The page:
The London constituency with the highest percentage of leave voters (70) in the 2016 EU referendum is held by Labour MP Jon Cruddas, who’s protecting a majority of 4,652. The triangle between Dagenham, Rainham and Hornchurch is rife with Anglo-Indian curry houses, grill places and greasy spoons — but delve a little deeper and there are still gems to be found. Local businesses and family-run restaurants have been prioritised for quality and value.Read More
Where to Eat in Dagenham, Rainham, and Hornchurch
Find pie and mash, duck a l’orange, Kabuli pulao, steak and chips — and more
Brook Pie & Mash
Pop into this East End treasure, which serves proper, sturdy pies and scoops of creamy mash doused in a verdant liquor, perfect for a quick bite on the go.
The Ship Centre
Righteously, the Ship Centre is an essential fixture in the local community — little café forms part of the ministry of the Parish Church of Rainham with Wennington. Fresh food changes daily and operates on a pay-what-you-can-afford system.
Only hearty Turkish fare is to be found here, with a regularly updated menu to reflect traditional grilled classics and hot and cold mezze. The yoghurtlu andana, spiced kofta served on bread and smothered in yoghurt and tomato, is worth trying, as are the selection of fresh pides.
Local Jimmy Lleshi’s steakhouse is all about fresh and quality ingredients and a touch of upmarket dining. For a full experience, try the surf ‘n’ turf, served with a choice of sauces. The skate wing, with lemon butter and caper sauce, is also a compelling take on a timeless dish.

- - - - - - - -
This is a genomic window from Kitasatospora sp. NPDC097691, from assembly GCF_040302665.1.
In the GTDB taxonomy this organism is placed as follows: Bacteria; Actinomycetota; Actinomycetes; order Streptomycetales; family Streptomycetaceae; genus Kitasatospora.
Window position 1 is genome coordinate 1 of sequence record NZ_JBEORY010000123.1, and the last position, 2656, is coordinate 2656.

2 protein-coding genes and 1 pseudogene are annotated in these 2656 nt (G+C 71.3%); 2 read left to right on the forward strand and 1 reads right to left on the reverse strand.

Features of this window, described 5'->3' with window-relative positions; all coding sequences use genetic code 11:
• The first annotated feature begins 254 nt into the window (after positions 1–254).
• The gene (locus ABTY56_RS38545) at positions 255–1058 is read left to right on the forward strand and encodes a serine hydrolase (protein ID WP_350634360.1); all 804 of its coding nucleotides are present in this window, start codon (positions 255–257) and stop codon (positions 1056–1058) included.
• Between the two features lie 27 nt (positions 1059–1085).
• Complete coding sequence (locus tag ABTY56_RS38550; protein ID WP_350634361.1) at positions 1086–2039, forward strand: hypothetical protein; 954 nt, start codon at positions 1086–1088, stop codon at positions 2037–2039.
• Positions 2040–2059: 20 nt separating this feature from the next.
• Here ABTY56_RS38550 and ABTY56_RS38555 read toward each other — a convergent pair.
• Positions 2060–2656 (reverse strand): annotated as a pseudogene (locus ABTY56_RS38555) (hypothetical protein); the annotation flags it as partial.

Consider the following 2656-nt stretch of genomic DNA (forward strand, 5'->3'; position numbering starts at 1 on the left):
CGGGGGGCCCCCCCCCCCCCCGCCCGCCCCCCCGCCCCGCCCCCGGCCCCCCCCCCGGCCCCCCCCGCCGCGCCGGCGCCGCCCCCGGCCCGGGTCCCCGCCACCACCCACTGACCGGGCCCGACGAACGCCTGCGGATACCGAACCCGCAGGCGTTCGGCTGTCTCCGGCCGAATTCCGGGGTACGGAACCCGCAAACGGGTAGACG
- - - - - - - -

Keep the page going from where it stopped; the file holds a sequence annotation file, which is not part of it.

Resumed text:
(196 High Street, Hornchurch RM12 6QP)
Appropriately, this restaurant and function hall has been elevated to an institution in the area. With quiz nights, live music and fine, white linen, The Cranleigh has been offering something a bit special to locals for years. Serving a variety of dishes that wouldn’t be out of place at Abigail’s Party — such as Madeira-fried chicken livers, prawn cocktail, duck a l’orange and Tournedo Elizabeth, the menu hums with 70s British nostalgia.
Beeline for this small, family-run affair, which serves a selection of pan-Italian cuisine, from veal cutlets and fried seabass, to a selection of pastas and pizzas, taking diners through a full four courses. The polpette, which are made in-house, are a highlight.
Over in Becontree at Khyber Grill, solid renditions of chapli kebab, Kabuli pulao and Afghani naan can all be found, as well as a selection of nihaari and karahi items. Dumpokht, a dish which sees lamb slow-stewed in a dough-sealed pot, together with potato, onion, chilli, ginger and garlic, is a compelling special.
Under St Chad’s Park and straddling the border between Dagenham and Romford, another family-run Italian serves up a variety of dishes from across the country. Try lasagne or the pennette arrabiatte for a lively, chilli kick.
The Bank Restaurant
Rightly housed in a former bank, this local café and restaurant is filled with character. It is a perfect spot for brunch, with a choice of eggs — Benedict, Royale, poached with kippers and more, and hearty sandwiches which fillings like honey roast ham and fish fingers. Mains are along the gastropub line, with sausages and mash, steaks and fish and chips on offer.